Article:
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What Should an Engineer Address when 'Selling' IPv6 to Executives?

Dual stack is a (very) temporary solution while waiting for some others to catch
up and deploy IPv6. Contemplating dual-stack as a permanent or long-term
solution ignores the extent to which IPv4 is utterly unsustainable at this point.


On Mar 12, 2013, at 02:45 , kpospisek at bigpond.com wrote:

> I would be concerned in strongly spruiking advantages of IPv6 to
> executives if an IPv6 dual stack solution is actually being deployed.
> (ie. some given IPv6 SS advantages below do not apply to IPv6 DS)
>> 	1.	Decreased application complexity:
>> 			Because we will be able to get rid of all that NAT traversal code,
>> 			we get the following benefits:
>> 			I.	Improved security
>> 				A.	Fewer code paths to test
>> 				B.	Lower complexity = less opportunity to introduce flaws
>> 			II.	Lower cost
>> 				A.	Less developer man hours maintaining (or developing) NAT traversal code
>> 				B.	Less QA time spent testing NAT traversal code
>> 				C.	No longer need to keep the lab stocked with every NAT implementation ever invented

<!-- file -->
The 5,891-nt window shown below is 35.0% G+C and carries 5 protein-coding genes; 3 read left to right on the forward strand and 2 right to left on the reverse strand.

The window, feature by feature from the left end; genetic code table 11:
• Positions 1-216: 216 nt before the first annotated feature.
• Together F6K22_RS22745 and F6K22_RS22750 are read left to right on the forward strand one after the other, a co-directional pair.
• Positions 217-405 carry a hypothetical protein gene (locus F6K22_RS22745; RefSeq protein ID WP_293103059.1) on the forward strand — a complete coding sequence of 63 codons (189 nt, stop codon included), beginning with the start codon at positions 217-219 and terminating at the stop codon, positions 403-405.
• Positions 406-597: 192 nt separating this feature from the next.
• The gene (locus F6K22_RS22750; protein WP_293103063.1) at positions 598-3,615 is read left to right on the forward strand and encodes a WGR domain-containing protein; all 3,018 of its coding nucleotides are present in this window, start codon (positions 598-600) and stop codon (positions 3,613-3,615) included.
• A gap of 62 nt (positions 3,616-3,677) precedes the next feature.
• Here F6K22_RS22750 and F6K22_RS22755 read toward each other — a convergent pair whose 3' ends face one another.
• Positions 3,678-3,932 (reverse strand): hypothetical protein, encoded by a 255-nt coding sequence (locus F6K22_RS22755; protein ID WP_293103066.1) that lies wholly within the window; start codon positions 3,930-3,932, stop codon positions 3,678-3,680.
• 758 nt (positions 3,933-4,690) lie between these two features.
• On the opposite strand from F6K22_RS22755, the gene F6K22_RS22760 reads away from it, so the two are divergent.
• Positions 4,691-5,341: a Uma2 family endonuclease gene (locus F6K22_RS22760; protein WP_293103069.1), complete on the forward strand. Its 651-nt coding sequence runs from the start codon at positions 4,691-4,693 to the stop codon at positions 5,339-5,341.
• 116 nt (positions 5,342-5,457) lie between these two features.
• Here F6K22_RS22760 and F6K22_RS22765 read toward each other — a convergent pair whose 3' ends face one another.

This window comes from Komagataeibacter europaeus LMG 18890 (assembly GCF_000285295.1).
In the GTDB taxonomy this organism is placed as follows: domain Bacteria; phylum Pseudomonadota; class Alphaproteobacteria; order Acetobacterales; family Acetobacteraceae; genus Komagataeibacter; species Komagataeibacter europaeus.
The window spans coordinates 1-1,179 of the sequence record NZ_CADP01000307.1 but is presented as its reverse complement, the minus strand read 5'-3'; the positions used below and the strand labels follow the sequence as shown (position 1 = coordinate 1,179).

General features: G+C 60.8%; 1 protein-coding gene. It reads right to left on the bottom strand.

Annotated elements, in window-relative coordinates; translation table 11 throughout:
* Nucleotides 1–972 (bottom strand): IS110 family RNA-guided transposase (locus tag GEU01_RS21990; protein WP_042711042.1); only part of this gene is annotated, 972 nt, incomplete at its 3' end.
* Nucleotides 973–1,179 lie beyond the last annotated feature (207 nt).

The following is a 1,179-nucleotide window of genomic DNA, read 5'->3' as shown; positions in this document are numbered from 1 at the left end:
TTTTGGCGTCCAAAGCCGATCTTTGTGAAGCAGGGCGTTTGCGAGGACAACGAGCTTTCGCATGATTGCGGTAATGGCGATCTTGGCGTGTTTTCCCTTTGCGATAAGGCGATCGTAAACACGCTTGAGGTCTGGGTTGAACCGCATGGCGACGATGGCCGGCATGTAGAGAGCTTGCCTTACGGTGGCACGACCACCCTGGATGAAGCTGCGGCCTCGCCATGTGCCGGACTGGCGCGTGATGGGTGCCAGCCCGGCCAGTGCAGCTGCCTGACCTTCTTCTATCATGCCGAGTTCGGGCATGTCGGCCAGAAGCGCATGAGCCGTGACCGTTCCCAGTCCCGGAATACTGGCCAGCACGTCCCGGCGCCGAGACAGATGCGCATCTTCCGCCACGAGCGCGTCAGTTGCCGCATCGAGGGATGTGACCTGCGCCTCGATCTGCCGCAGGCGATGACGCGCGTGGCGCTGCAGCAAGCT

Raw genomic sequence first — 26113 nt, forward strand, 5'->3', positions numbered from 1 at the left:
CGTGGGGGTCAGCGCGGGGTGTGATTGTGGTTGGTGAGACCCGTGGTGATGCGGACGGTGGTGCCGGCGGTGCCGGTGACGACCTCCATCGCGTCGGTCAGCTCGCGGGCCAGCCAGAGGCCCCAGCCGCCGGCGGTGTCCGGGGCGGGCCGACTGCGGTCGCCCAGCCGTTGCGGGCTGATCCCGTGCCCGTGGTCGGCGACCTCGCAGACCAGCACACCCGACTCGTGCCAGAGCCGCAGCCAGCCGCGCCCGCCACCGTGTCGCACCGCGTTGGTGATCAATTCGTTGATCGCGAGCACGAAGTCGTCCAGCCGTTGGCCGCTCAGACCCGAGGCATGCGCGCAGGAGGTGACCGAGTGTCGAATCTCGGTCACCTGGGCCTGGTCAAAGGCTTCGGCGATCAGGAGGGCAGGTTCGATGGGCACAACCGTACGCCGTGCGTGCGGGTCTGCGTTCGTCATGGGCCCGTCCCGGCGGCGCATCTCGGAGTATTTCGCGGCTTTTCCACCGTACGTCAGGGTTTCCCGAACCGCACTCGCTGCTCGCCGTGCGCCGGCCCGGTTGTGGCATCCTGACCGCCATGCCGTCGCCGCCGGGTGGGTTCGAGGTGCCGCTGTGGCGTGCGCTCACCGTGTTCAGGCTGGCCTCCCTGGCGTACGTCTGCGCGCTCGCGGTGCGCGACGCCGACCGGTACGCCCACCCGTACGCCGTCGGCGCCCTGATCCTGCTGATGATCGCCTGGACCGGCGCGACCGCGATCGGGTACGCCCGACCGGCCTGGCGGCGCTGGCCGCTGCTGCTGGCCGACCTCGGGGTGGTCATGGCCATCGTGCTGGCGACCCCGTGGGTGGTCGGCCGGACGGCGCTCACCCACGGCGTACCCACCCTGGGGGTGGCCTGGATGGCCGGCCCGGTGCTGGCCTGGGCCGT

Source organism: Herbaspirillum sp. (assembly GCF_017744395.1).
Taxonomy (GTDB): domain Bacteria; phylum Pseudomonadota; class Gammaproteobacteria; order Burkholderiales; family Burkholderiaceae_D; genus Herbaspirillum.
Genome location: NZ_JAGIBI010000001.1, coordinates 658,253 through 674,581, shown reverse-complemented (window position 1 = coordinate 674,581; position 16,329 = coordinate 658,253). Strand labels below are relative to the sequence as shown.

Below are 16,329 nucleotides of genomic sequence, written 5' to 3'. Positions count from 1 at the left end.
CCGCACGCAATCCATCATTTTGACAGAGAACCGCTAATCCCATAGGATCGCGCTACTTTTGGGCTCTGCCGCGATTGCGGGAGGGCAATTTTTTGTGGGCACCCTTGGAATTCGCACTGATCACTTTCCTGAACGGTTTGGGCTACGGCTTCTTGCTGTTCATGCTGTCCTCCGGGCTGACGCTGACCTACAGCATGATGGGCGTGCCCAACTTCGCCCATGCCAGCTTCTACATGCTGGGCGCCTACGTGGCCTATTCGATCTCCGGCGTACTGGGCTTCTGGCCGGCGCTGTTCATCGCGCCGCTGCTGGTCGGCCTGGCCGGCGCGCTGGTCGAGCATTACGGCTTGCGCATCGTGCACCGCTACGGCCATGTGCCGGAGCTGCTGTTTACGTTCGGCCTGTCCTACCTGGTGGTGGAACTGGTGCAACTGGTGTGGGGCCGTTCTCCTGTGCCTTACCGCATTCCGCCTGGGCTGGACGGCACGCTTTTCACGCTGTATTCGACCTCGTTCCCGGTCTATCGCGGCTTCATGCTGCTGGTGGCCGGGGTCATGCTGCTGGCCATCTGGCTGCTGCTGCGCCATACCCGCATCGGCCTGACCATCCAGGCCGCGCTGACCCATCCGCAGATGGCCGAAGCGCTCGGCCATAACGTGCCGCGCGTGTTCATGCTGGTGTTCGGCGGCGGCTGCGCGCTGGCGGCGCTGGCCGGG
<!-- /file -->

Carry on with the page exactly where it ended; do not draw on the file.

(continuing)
>> 				D.	Fewer calls to support for failures in product's NAT traversal code
>> 	2.	Increased transparency:
>> 			Because addressing is now end-to-end transparent, we gain a
>> 			number of benefits:
>> 			I.	Improved Security
>> 				A.	Harder for attackers to hide in anonymous address space.
>> 				B.	Easier to track down spoofing
>> 				C.	Simplified log correlation
>> 				D.	Easier to identify source/target of attacks
>> 			II.	Simplified troubleshooting
>> 				A.	No more need to include state table dumps in troubleshooting
>> 				B.	tcpdump inside and tcpdump outside contain the same packets.
> There are two well documented advantages to IPv6 dual stack:
> - responding to customers requesting IPv6 dual stack connectivity
> - excellent access to the IPv4 network
> IPv6 is a *different* network to IPv4 even if both networks happen to be
> carried on the same platforms (thank you Cisco, F5, Juniper etc -
> without this, our execs would be seriously baulking at having to replace fairly
> modern hardware).
> I have also noticed examples given of historic protocol changes. Not all of
> these are relevant as some of them only involved "middle" OSI layers, so
> do not apply very well to the IPv6->IPv6 transition.
> Greets
> Engineer Karl Pospisek (alias kpospisek at telstra.com)